Propaganda and Silencing Political Dissent
The outgoing President Obama, who used the Espionage Law more times than all other presidents combined to go after whistleblowers and the media, hurled a final blow at political dissent when he signed the newest version of the National Defense Authorization Act into law (on the Friday before Christmas when people weren’t paying attention). Within the new NDAA is a provision to create and fund a “Global Engagement Center” to counter so-called propaganda. Chris Hedges, who sued President Obama over a previous version of the NDAA and has reported in countries that experienced similar silencing of dissent, and Rick Sterling, an independent journalist, who has been investigating the new NDAA, will explain what is going on, what we can expect and what we can do about it.
Relevant articles and websites:
The NDAA and the Death of the Democratic State by Chris Hedges
Revolt is the Only Barrier to a Fascist Amerca by Chris Hedges
Strategies of Resistance with Michael Gecan
The War Against Alternative Information by Rick Sterling
Chris Hedges, whose column is published weekly on Truthdig, has written 11 books, including the New York Times best-seller “Days of Destruction, Days of Revolt” (2012), which he co-authored with the cartoonist Joe Sacco. His other books include “Death of the Liberal Class” (2010), “Empire of Illusion: The End of Literacy and the Triumph of Spectacle” (2009), “I Don’t Believe in Atheists” (2008) and the best-selling “American Fascists: The Christian Right and the War on America” (2008). His book “War Is a Force That Gives Us Meaning” (2003) was a finalist for the National Book Critics Circle Award for Nonfiction.
Hedges spent nearly two decades as a foreign correspondent in Central America, the Middle East, Africa and the Balkans. He has reported from more than 50 countries during his work for The Christian Science Monitor, National Public Radio, The Dallas Morning News and The New York Times, for which he was a foreign correspondent for 15 years.
Hedges was part of a New York Times team of reporters awarded a Pulitzer Prize in 2002 for coverage of global terrorism. He also received the Amnesty International Global Award for Human Rights Journalism in 2002. The Los Angeles Press Club honored Hedges’ original columns in Truthdig by naming him the Online Journalist of the Year in 2009 and again in 2011. The press club also granted him the Best Online Column award in 2010 for his Truthdig essay “One Day We’ll All Be Terrorists.” In 2012 Hedges won the Southern California Journalism Award for the Online Journalist of the Year.
Hedges speaks Arabic, French and Spanish and studied classics, including ancient Greek and Latin, at Harvard.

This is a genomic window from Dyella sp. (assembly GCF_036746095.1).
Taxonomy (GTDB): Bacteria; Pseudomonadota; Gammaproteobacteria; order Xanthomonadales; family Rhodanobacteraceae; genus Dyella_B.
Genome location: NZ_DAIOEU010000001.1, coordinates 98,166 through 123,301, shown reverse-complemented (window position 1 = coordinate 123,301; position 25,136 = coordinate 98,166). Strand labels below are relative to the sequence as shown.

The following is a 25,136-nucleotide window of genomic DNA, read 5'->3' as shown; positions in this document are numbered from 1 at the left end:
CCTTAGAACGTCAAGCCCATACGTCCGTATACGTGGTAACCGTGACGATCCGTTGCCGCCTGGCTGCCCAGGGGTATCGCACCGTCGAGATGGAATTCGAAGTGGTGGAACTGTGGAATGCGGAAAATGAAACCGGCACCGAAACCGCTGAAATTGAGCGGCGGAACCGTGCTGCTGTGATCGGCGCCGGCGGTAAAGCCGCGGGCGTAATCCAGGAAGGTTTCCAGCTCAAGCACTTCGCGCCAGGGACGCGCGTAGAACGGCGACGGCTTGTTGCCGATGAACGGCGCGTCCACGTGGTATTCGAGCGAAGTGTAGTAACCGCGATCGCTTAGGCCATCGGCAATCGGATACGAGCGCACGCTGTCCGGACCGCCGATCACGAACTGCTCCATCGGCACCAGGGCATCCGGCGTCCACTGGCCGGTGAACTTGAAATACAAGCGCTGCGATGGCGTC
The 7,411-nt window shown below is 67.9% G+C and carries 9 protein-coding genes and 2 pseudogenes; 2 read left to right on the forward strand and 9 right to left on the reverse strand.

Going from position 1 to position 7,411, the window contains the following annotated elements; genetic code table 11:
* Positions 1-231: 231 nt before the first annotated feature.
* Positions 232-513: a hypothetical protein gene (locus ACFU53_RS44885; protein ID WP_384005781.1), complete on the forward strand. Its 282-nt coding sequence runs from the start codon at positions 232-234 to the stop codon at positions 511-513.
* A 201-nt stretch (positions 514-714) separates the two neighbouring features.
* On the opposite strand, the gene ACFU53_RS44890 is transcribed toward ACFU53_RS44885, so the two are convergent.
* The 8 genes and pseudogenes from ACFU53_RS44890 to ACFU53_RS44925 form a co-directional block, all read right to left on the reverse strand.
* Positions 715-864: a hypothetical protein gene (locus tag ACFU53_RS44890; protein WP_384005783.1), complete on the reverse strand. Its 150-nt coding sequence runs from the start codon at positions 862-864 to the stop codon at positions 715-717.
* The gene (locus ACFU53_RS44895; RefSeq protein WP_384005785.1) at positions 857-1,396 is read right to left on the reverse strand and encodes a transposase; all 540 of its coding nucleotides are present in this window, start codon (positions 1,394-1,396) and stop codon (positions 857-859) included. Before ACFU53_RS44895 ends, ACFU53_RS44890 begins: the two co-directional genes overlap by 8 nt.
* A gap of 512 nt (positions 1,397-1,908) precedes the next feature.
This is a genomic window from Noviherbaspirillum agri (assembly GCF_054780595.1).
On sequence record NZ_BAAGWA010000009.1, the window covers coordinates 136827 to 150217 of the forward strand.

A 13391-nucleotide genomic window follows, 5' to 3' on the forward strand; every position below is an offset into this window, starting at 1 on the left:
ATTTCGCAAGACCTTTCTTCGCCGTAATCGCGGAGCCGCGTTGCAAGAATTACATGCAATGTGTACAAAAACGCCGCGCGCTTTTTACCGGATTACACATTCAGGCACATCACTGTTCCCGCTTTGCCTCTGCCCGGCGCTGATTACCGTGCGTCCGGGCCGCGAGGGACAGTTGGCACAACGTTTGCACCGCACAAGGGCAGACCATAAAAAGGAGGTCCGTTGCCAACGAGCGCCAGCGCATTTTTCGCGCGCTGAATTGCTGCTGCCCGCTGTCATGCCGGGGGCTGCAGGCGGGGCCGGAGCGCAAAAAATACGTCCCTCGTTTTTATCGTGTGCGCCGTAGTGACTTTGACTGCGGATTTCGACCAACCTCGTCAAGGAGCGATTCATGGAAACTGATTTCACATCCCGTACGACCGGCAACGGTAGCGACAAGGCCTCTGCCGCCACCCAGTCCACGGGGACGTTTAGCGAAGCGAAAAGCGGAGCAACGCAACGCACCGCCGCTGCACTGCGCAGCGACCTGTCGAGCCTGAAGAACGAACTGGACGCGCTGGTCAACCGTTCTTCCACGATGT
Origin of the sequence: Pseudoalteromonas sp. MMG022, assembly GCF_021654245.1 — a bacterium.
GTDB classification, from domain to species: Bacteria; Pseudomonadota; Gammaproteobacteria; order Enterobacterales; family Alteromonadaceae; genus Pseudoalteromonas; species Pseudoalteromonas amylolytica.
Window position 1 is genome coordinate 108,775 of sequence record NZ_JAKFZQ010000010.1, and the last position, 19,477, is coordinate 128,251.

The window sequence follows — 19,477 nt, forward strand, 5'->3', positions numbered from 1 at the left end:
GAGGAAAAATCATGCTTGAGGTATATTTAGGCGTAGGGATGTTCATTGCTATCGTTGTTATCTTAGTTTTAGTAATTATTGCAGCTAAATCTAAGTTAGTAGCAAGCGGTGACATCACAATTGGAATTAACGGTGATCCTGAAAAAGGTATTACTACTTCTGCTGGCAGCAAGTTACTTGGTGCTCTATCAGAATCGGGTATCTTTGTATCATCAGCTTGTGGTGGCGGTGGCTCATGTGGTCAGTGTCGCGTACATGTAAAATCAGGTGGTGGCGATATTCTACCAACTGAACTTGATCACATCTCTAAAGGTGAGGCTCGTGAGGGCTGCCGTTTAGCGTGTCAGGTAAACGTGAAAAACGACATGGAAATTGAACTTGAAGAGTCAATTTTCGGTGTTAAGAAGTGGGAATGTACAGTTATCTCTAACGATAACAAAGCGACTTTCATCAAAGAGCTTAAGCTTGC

He is a senior fellow at The Nation Institute in New York City. He has taught at Columbia University, New York University, Princeton University and the University of Toronto. He currently teaches prisoners at a maximum-security prison in New Jersey.
Hedges has a show, “On Contact,” on the RT America network, and interviews from the program frequently appear on Truthdig. Earlier, he had a similar program, “Days of Revolt,” on the TeleSUR network.
Hedges began his career reporting on the Falkland War from Argentina for National Public Radio. He went on to cover the wars in El Salvador and Nicaragua for five years, first for The Christian Science Monitor and National Public Radio and later The Dallas Morning News. After six years in Latin America, he took time off to study Arabic. He spent seven years in the Middle East, most of them as the bureau chief for The New York Times. He left the Middle East in 1995 for Sarajevo to cover the war in Bosnia and later reported the war in Kosovo. Afterward, he was based in Paris as part of the team covering al-Qaida and global terrorism. He left the Times after receiving a formal reprimand from the newspaper for publicly denouncing the George W. Bush administration’s invasion of Iraq.
In 2012, Hedges successfully sued President Barack Obama in challenging the National Defense Authorization Act, which gives the federal government the authority to indefinitely detain people without habeas corpus. The decision was overturned on appeal, and in 2014 the U.S. Supreme Court declined to review the ruling, known as Hedges v. Obama.
Hedges holds a B.A. in English literature from Colgate University and a Master of Divinity degree from Harvard University. He was awarded an honorary doctorate from Starr King School for the Ministry in Berkeley, Calif. In 2014 he was ordained as a minister in a ceremony at the Second Presbyterian Church in Elizabeth, N.J.
Chris Hedges lives in Princeton, N.J., and is married to the Canadian actress Eunice Wong, with whom he has two children. He has two children from a previous marriage.
Rick Sterling is an investigative journalist who previously worked 25 years in the high tech and aerospace industry. Over the past five years he has researched and written about local issues such as the political attacks on City College San Francisco and international issues including Russia, the Olympics and especially the war on Syria. He traveled in Syria in Spring 2014 and Fall 2015. Rick grew up in Vancouver Canada but has lived in the East Bay Area for many years. He can be contacted at Rsterling1@gmail.com